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Oestrid flies: eradication and extinction versus biodiversity

Colwell, D.D., Otranto, D., Stevens, J.R. (2009). Oestrid flies: eradication and extinction versus biodiversity, 25(11), 500-504.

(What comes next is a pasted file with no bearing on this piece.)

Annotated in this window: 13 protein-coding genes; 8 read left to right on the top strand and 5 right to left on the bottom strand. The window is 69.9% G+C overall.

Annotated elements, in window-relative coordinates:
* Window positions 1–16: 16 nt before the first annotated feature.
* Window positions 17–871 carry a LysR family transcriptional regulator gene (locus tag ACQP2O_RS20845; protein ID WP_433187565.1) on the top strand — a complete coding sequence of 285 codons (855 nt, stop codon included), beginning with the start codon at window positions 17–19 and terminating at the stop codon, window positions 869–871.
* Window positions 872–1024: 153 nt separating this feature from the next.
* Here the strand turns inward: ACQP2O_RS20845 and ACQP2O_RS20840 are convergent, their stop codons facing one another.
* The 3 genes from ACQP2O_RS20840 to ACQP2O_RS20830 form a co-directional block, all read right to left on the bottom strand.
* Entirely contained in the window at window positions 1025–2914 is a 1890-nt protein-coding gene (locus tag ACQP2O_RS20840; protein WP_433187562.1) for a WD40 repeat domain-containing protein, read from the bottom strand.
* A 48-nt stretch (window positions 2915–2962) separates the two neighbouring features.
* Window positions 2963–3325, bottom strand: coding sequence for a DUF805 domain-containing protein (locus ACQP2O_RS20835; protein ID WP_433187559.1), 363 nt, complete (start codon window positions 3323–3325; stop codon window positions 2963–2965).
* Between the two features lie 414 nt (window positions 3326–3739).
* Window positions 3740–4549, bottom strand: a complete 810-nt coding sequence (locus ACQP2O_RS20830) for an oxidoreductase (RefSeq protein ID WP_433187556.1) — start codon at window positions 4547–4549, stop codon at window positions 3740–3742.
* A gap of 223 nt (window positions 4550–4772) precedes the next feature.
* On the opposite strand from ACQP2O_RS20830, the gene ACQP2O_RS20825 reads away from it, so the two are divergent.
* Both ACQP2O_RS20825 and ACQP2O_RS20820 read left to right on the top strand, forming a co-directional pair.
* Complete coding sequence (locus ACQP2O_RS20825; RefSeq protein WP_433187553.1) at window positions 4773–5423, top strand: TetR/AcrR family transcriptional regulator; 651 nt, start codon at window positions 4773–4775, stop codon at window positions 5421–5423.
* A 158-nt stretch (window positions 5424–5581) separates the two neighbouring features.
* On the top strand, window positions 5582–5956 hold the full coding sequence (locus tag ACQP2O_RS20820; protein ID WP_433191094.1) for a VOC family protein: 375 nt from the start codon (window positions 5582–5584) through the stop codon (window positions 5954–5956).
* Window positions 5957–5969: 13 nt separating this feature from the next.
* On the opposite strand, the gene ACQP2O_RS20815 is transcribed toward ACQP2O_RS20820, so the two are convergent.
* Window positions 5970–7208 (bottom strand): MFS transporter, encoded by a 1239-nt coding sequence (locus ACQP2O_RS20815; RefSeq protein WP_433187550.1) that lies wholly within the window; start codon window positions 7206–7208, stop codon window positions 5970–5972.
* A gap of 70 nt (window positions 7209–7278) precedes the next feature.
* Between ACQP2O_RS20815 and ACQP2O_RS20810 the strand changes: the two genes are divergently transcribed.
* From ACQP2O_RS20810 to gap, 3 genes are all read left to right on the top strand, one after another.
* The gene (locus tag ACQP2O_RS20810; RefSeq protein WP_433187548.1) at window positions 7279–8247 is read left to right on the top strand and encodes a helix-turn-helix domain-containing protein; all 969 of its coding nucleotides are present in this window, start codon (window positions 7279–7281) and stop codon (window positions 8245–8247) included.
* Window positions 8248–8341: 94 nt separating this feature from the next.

Larvae of oestrid flies are obligate parasites of mammals. This article focuses on two potential drivers that could be forcing these flies into extinction: (i) the highly effective and widespread use of anti-parasitic drugs for domestic livestock; and (ii) the co-extinction of oestrids associated with non-domestic hosts that are endangered. Other oestrid species could be the victims of benign neglect in that they are so poorly studied that their disappearance might go unnoticed. In addition, we explore current knowledge in each of these categories of vulnerability for oestrids, and address the potential impacts of their disappearance. Finally, we examine the potential consequences of eradicating a group of livestock parasites, and ask what possibilities for improvement of the health of humans and animals might also be lost. © 2009.

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